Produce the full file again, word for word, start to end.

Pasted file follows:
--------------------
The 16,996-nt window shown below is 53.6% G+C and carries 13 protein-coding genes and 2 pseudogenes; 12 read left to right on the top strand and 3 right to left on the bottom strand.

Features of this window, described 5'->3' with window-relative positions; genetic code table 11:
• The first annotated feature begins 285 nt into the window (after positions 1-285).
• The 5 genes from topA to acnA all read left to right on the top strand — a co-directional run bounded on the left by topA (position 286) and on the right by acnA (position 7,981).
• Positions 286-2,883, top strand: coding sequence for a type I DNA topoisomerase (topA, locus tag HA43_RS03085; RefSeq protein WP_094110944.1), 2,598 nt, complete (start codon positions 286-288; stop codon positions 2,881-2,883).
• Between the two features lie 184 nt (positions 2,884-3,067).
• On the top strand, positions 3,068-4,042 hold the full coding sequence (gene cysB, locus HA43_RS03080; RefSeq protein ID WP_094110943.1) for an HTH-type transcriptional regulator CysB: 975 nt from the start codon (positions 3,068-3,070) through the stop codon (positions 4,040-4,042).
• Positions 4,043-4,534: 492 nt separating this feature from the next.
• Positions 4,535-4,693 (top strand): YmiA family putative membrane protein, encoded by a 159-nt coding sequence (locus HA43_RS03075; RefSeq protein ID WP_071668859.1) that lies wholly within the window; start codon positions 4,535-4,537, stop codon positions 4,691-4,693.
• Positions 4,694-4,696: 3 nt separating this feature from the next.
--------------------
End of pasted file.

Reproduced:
The 16,996-nt window shown below is 53.6% G+C and carries 13 protein-coding genes and 2 pseudogenes; 12 read left to right on the top strand and 3 right to left on the bottom strand.

Features of this window, described 5'->3' with window-relative positions; genetic code table 11:
• The first annotated feature begins 285 nt into the window (after positions 1-285).
• The 5 genes from topA to acnA all read left to right on the top strand — a co-directional run bounded on the left by topA (position 286) and on the right by acnA (position 7,981).
• Positions 286-2,883, top strand: coding sequence for a type I DNA topoisomerase (topA, locus tag HA43_RS03085; RefSeq protein WP_094110944.1), 2,598 nt, complete (start codon positions 286-288; stop codon positions 2,881-2,883).
• Between the two features lie 184 nt (positions 2,884-3,067).
• On the top strand, positions 3,068-4,042 hold the full coding sequence (gene cysB, locus HA43_RS03080; RefSeq protein ID WP_094110943.1) for an HTH-type transcriptional regulator CysB: 975 nt from the start codon (positions 3,068-3,070) through the stop codon (positions 4,040-4,042).
• Positions 4,043-4,534: 492 nt separating this feature from the next.
• Positions 4,535-4,693 (top strand): YmiA family putative membrane protein, encoded by a 159-nt coding sequence (locus HA43_RS03075; RefSeq protein ID WP_071668859.1) that lies wholly within the window; start codon positions 4,535-4,537, stop codon positions 4,691-4,693.
• Positions 4,694-4,696: 3 nt separating this feature from the next.